Kyron's parents voice fading hope

Kyron's parents voice fading hope »Play Video

PORTLAND, Ore. (AP) - The parents of a 7-year-old Portland boy who disappeared from his school three weeks ago voiced what sounded like fading hope Friday that one of the most intense investigations in Oregon history will find him alive.

Kaine Horman and his former wife, Desiree Young, were interviewed by national TV morning shows and by local affiliates. It was the first interviews the birth parents of Kyron Horman have granted.

"Honestly, I'm a little scared at this point," Young said. "Three weeks is a long time. We need to bring him home."

The TV stations also showed video of Kyron provided by his family that included footage of him at school reading a report on bridges and singing with classmates.

"It's important to keep Kyron's face out there, so that everybody sees him," Young said, expressing hope for a tip that brings him home.

The TV appearances didn't yield any information about whether police are making any progress in the case - the couple said they had been told not to discuss details of the investigation.

During the early days of the search, police called Kyron a "missing endangered child." After failing to find the boy during intense searches in woods and fields around the school, the search was reclassified as a criminal investigation.

Young, at times tearful, described Kyron as a timid boy who doesn't like going without his glasses because he doesn't see well.

"He always stays very close to his house in the front because he's afraid of not being able to find his house," she said.

Last week, police distributed fliers showing photos of the boy's stepmother, Terri Moulton Horman, and asking the public for any information about her movements on the day the boy disappeared. A friend of Terri Horman has said the stepmother has taken a polygraph test twice.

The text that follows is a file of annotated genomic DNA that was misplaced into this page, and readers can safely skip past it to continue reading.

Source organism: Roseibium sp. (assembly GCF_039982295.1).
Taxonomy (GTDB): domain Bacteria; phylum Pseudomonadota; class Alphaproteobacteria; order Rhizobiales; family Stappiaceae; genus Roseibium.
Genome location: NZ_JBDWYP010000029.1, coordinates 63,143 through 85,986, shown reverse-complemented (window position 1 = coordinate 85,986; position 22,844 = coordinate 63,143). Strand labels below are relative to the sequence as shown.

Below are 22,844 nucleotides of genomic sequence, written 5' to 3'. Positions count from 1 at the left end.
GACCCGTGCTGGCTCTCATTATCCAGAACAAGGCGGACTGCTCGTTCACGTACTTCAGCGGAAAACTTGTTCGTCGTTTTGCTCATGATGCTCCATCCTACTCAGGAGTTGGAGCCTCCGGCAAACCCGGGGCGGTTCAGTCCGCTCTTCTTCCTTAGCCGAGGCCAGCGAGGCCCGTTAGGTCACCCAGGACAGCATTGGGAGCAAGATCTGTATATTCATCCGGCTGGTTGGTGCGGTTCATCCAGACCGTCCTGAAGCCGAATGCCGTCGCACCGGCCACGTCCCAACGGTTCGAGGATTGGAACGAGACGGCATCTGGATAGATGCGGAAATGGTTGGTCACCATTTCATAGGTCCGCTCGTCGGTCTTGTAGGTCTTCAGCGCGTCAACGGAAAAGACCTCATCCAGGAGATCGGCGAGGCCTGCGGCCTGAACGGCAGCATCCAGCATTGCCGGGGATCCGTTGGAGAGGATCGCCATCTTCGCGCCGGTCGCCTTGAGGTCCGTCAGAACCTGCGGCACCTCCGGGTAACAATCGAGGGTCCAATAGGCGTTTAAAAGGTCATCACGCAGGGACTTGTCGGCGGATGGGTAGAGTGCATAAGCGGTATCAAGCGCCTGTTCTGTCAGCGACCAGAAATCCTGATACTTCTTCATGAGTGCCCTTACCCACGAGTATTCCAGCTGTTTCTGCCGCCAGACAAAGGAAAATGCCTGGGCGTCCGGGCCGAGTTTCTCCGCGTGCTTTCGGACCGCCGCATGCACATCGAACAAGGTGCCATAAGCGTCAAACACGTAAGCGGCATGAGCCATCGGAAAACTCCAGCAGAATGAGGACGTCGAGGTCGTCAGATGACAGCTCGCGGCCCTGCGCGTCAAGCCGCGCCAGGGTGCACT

She and Kaine Horman live in a house about two miles from Kyron's school, located in the hilly countryside west of downtown Portland. Desiree Young lives in Medford, about six hours from Portland.

Police say Terri Horman was the last person known to have seen Kyron. She told police she took him to school on the morning of June 4. The school was having a science fair before classes began. She took a photo of Kyron at the school with his own project.

During the Friday interviews, Kaine Horman said he and Terri Horman had gone to the school bus stop together to pick up Kyron on the afternoon of June 4. When the bus driver told them Kyron wasn't on the bus, he thought the boy may have stayed at the school and expected them to pick him up there. Police were alerted after the discovery that Kyron had been absent from class.

Police are not calling Terri Horman a suspect. They have said they distributed the fliers bearing her photo in the hopes of "jogging" people's memories.

Kaine Horman and Young wouldn't discuss law officials' interest in the stepmother. Kaine Horman said his wife is "as committed as the rest of the family to finding Kyron" and she is cooperating with investigators.

Kaine Horman said the last time he saw his son was before his wife took Kyron to school that morning. The boy was in the yard feeding the cat.

Harmon said he gave the boy a hug and told him to "have a great day with his science project," on the red-eyed tree frog, and that "I was proud of him for all the effort" he put into it.
     
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